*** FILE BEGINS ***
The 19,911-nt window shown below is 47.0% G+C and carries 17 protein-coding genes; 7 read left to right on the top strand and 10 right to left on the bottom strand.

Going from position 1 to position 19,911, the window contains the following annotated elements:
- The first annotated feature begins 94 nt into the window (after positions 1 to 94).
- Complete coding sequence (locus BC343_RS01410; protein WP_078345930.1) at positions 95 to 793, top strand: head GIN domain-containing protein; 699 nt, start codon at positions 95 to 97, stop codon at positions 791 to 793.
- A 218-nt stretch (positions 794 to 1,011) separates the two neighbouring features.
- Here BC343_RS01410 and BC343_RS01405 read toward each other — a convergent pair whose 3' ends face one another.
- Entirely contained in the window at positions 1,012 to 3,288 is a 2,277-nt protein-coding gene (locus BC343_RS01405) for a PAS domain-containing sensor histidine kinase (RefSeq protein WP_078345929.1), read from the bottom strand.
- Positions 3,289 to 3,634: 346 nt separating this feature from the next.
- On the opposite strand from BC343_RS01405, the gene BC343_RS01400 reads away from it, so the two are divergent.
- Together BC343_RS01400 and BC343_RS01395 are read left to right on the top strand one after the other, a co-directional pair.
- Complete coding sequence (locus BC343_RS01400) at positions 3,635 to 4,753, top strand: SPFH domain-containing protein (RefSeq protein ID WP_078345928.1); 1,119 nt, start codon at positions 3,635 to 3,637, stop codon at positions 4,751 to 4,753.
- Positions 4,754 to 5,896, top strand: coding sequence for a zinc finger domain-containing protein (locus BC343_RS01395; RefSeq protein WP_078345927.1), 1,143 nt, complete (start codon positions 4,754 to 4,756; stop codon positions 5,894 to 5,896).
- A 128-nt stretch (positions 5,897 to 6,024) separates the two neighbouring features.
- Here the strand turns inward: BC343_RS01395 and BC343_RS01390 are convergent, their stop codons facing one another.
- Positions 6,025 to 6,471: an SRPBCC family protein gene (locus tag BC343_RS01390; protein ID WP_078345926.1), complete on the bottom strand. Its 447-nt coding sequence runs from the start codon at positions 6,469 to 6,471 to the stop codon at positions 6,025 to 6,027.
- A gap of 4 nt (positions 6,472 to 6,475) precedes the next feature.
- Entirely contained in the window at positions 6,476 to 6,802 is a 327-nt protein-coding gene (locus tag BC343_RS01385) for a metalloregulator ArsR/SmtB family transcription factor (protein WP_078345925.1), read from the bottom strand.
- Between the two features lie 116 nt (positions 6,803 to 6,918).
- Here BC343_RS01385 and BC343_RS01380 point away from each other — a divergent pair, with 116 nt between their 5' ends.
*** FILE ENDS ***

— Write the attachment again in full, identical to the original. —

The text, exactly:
The 19,911-nt window shown below is 47.0% G+C and carries 17 protein-coding genes; 7 read left to right on the top strand and 10 right to left on the bottom strand.

Going from position 1 to position 19,911, the window contains the following annotated elements:
- The first annotated feature begins 94 nt into the window (after positions 1 to 94).
- Complete coding sequence (locus BC343_RS01410; protein WP_078345930.1) at positions 95 to 793, top strand: head GIN domain-containing protein; 699 nt, start codon at positions 95 to 97, stop codon at positions 791 to 793.
- A 218-nt stretch (positions 794 to 1,011) separates the two neighbouring features.
- Here BC343_RS01410 and BC343_RS01405 read toward each other — a convergent pair whose 3' ends face one another.
- Entirely contained in the window at positions 1,012 to 3,288 is a 2,277-nt protein-coding gene (locus BC343_RS01405) for a PAS domain-containing sensor histidine kinase (RefSeq protein WP_078345929.1), read from the bottom strand.
- Positions 3,289 to 3,634: 346 nt separating this feature from the next.
- On the opposite strand from BC343_RS01405, the gene BC343_RS01400 reads away from it, so the two are divergent.
- Together BC343_RS01400 and BC343_RS01395 are read left to right on the top strand one after the other, a co-directional pair.
- Complete coding sequence (locus BC343_RS01400) at positions 3,635 to 4,753, top strand: SPFH domain-containing protein (RefSeq protein ID WP_078345928.1); 1,119 nt, start codon at positions 3,635 to 3,637, stop codon at positions 4,751 to 4,753.
- Positions 4,754 to 5,896, top strand: coding sequence for a zinc finger domain-containing protein (locus BC343_RS01395; RefSeq protein WP_078345927.1), 1,143 nt, complete (start codon positions 4,754 to 4,756; stop codon positions 5,894 to 5,896).
- A 128-nt stretch (positions 5,897 to 6,024) separates the two neighbouring features.
- Here the strand turns inward: BC343_RS01395 and BC343_RS01390 are convergent, their stop codons facing one another.
- Positions 6,025 to 6,471: an SRPBCC family protein gene (locus tag BC343_RS01390; protein ID WP_078345926.1), complete on the bottom strand. Its 447-nt coding sequence runs from the start codon at positions 6,469 to 6,471 to the stop codon at positions 6,025 to 6,027.
- A gap of 4 nt (positions 6,472 to 6,475) precedes the next feature.
- Entirely contained in the window at positions 6,476 to 6,802 is a 327-nt protein-coding gene (locus tag BC343_RS01385) for a metalloregulator ArsR/SmtB family transcription factor (protein WP_078345925.1), read from the bottom strand.
- Between the two features lie 116 nt (positions 6,803 to 6,918).
- Here BC343_RS01385 and BC343_RS01380 point away from each other — a divergent pair, with 116 nt between their 5' ends.